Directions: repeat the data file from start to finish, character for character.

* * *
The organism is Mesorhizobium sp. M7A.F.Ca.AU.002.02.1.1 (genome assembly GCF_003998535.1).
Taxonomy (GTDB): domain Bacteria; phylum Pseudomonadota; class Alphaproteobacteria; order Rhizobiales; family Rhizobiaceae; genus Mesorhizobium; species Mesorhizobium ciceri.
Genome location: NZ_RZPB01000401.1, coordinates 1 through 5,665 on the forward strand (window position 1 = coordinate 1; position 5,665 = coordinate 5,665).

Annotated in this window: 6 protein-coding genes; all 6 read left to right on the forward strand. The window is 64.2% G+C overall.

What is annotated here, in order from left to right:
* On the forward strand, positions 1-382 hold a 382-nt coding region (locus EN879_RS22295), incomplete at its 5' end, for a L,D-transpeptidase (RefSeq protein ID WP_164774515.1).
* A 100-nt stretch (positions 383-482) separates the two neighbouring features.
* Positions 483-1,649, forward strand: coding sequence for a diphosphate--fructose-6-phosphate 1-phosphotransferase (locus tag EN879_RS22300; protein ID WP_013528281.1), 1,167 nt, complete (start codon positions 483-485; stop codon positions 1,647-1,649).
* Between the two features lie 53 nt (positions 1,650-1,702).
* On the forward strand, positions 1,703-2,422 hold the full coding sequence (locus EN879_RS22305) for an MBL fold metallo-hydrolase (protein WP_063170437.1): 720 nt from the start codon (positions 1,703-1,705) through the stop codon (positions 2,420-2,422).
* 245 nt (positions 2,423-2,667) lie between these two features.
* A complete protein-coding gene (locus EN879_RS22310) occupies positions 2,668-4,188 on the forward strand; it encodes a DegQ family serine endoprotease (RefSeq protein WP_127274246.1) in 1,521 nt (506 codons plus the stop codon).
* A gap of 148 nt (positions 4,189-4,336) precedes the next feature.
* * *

The organism is Mesorhizobium sp. M7A.F.Ca.AU.002.02.1.1 (genome assembly GCF_003998535.1).
Taxonomy (GTDB): domain Bacteria; phylum Pseudomonadota; class Alphaproteobacteria; order Rhizobiales; family Rhizobiaceae; genus Mesorhizobium; species Mesorhizobium ciceri.
Genome location: NZ_RZPB01000401.1, coordinates 1 through 5,665 on the forward strand (window position 1 = coordinate 1; position 5,665 = coordinate 5,665).

Annotated in this window: 6 protein-coding genes; all 6 read left to right on the forward strand. The window is 64.2% G+C overall.

What is annotated here, in order from left to right:
* On the forward strand, positions 1-382 hold a 382-nt coding region (locus EN879_RS22295), incomplete at its 5' end, for a L,D-transpeptidase (RefSeq protein ID WP_164774515.1).
* A 100-nt stretch (positions 383-482) separates the two neighbouring features.
* Positions 483-1,649, forward strand: coding sequence for a diphosphate--fructose-6-phosphate 1-phosphotransferase (locus tag EN879_RS22300; protein ID WP_013528281.1), 1,167 nt, complete (start codon positions 483-485; stop codon positions 1,647-1,649).
* Between the two features lie 53 nt (positions 1,650-1,702).
* On the forward strand, positions 1,703-2,422 hold the full coding sequence (locus EN879_RS22305) for an MBL fold metallo-hydrolase (protein WP_063170437.1): 720 nt from the start codon (positions 1,703-1,705) through the stop codon (positions 2,420-2,422).
* 245 nt (positions 2,423-2,667) lie between these two features.
* A complete protein-coding gene (locus EN879_RS22310) occupies positions 2,668-4,188 on the forward strand; it encodes a DegQ family serine endoprotease (RefSeq protein WP_127274246.1) in 1,521 nt (506 codons plus the stop codon).
* A gap of 148 nt (positions 4,189-4,336) precedes the next feature.